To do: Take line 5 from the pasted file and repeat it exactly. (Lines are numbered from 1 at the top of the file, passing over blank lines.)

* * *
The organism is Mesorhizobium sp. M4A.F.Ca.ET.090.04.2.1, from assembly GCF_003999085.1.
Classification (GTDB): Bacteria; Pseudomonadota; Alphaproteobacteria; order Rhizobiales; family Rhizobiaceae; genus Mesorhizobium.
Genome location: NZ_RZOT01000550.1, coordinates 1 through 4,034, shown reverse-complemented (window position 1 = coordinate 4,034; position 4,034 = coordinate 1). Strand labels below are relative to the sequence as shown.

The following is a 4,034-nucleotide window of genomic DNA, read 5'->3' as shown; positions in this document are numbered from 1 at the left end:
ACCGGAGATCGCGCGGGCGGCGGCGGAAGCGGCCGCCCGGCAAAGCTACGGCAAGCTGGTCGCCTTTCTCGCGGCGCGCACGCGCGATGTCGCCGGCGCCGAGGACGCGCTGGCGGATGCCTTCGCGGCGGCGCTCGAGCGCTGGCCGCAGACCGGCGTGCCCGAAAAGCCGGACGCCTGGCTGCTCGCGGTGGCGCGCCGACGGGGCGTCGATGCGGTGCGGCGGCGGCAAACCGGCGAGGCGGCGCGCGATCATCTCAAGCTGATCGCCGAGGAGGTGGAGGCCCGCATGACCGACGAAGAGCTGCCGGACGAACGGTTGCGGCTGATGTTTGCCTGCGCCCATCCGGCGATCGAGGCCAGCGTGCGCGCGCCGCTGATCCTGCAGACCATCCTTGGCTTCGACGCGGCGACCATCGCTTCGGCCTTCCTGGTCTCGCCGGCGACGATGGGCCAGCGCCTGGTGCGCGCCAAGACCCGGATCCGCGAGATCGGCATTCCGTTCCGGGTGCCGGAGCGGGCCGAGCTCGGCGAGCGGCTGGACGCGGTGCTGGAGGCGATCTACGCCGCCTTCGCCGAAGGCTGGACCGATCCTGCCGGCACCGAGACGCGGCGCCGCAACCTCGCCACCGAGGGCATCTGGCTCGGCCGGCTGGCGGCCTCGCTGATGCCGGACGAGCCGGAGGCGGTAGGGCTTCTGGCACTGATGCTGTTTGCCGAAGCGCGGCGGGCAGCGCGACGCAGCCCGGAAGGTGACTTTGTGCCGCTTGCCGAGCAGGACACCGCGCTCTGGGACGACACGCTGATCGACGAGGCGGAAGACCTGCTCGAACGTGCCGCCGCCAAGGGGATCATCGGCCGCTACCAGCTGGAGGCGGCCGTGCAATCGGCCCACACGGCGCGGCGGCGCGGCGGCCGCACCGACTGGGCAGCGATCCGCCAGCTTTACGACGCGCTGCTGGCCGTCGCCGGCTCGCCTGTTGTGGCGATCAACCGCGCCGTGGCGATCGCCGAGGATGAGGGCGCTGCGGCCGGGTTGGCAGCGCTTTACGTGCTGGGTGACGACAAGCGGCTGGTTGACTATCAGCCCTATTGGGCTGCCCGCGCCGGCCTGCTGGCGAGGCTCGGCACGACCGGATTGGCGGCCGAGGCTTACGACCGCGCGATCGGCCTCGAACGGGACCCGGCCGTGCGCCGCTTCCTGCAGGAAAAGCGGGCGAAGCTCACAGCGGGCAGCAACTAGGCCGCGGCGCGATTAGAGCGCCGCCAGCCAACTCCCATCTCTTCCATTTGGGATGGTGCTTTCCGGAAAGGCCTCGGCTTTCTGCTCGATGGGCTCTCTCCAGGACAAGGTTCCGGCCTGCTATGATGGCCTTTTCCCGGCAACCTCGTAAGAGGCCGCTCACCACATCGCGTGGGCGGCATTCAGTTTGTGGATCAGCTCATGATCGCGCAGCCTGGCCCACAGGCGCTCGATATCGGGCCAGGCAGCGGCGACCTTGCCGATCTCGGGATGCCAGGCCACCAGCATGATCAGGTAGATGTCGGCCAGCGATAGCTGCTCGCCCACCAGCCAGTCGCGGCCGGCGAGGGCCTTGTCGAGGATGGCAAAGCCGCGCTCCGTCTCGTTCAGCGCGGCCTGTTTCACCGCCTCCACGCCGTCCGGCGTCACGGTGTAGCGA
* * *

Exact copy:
ACCGGAGATCGCGCGGGCGGCGGCGGAAGCGGCCGCCCGGCAAAGCTACGGCAAGCTGGTCGCCTTTCTCGCGGCGCGCACGCGCGATGTCGCCGGCGCCGAGGACGCGCTGGCGGATGCCTTCGCGGCGGCGCTCGAGCGCTGGCCGCAGACCGGCGTGCCCGAAAAGCCGGACGCCTGGCTGCTCGCGGTGGCGCGCCGACGGGGCGTCGATGCGGTGCGGCGGCGGCAAACCGGCGAGGCGGCGCGCGATCATCTCAAGCTGATCGCCGAGGAGGTGGAGGCCCGCATGACCGACGAAGAGCTGCCGGACGAACGGTTGCGGCTGATGTTTGCCTGCGCCCATCCGGCGATCGAGGCCAGCGTGCGCGCGCCGCTGATCCTGCAGACCATCCTTGGCTTCGACGCGGCGACCATCGCTTCGGCCTTCCTGGTCTCGCCGGCGACGATGGGCCAGCGCCTGGTGCGCGCCAAGACCCGGATCCGCGAGATCGGCATTCCGTTCCGGGTGCCGGAGCGGGCCGAGCTCGGCGAGCGGCTGGACGCGGTGCTGGAGGCGATCTACGCCGCCTTCGCCGAAGGCTGGACCGATCCTGCCGGCACCGAGACGCGGCGCCGCAACCTCGCCACCGAGGGCATCTGGCTCGGCCGGCTGGCGGCCTCGCTGATGCCGGACGAGCCGGAGGCGGTAGGGCTTCTGGCACTGATGCTGTTTGCCGAAGCGCGGCGGGCAGCGCGACGCAGCCCGGAAGGTGACTTTGTGCCGCTTGCCGAGCAGGACACCGCGCTCTGGGACGACACGCTGATCGACGAGGCGGAAGACCTGCTCGAACGTGCCGCCGCCAAGGGGATCATCGGCCGCTACCAGCTGGAGGCGGCCGTGCAATCGGCCCACACGGCGCGGCGGCGCGGCGGCCGCACCGACTGGGCAGCGATCCGCCAGCTTTACGACGCGCTGCTGGCCGTCGCCGGCTCGCCTGTTGTGGCGATCAACCGCGCCGTGGCGATCGCCGAGGATGAGGGCGCTGCGGCCGGGTTGGCAGCGCTTTACGTGCTGGGTGACGACAAGCGGCTGGTTGACTATCAGCCCTATTGGGCTGCCCGCGCCGGCCTGCTGGCGAGGCTCGGCACGACCGGATTGGCGGCCGAGGCTTACGACCGCGCGATCGGCCTCGAACGGGACCCGGCCGTGCGCCGCTTCCTGCAGGAAAAGCGGGCGAAGCTCACAGCGGGCAGCAACTAGGCCGCGGCGCGATTAGAGCGCCGCCAGCCAACTCCCATCTCTTCCATTTGGGATGGTGCTTTCCGGAAAGGCCTCGGCTTTCTGCTCGATGGGCTCTCTCCAGGACAAGGTTCCGGCCTGCTATGATGGCCTTTTCCCGGCAACCTCGTAAGAGGCCGCTCACCACATCGCGTGGGCGGCATTCAGTTTGTGGATCAGCTCATGATCGCGCAGCCTGGCCCACAGGCGCTCGATATCGGGCCAGGCAGCGGCGACCTTGCCGATCTCGGGATGCCAGGCCACCAGCATGATCAGGTAGATGTCGGCCAGCGATAGCTGCTCGCCCACCAGCCAGTCGCGGCCGGCGAGGGCCTTGTCGAGGATGGCAAAGCCGCGCTCCGTCTCGTTCAGCGCGGCCTGTTTCACCGCCTCCACGCCGTCCGGCGTCACGGTGTAGCGA